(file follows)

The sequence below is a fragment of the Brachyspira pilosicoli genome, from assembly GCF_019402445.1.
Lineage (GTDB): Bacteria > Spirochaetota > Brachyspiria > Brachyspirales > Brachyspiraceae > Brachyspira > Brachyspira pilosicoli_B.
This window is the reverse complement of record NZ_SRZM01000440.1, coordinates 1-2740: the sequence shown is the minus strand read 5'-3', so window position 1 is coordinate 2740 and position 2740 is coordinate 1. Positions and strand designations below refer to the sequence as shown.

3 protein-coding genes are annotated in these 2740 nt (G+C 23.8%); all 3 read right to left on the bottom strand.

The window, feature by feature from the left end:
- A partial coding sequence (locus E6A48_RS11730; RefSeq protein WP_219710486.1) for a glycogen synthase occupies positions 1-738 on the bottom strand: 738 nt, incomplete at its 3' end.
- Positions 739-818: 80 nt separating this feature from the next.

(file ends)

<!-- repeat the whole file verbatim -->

The sequence below is a fragment of the Brachyspira pilosicoli genome, from assembly GCF_019402445.1.
Lineage (GTDB): Bacteria > Spirochaetota > Brachyspiria > Brachyspirales > Brachyspiraceae > Brachyspira > Brachyspira pilosicoli_B.
This window is the reverse complement of record NZ_SRZM01000440.1, coordinates 1-2740: the sequence shown is the minus strand read 5'-3', so window position 1 is coordinate 2740 and position 2740 is coordinate 1. Positions and strand designations below refer to the sequence as shown.

3 protein-coding genes are annotated in these 2740 nt (G+C 23.8%); all 3 read right to left on the bottom strand.

The window, feature by feature from the left end:
- A partial coding sequence (locus E6A48_RS11730; RefSeq protein WP_219710486.1) for a glycogen synthase occupies positions 1-738 on the bottom strand: 738 nt, incomplete at its 3' end.
- Positions 739-818: 80 nt separating this feature from the next.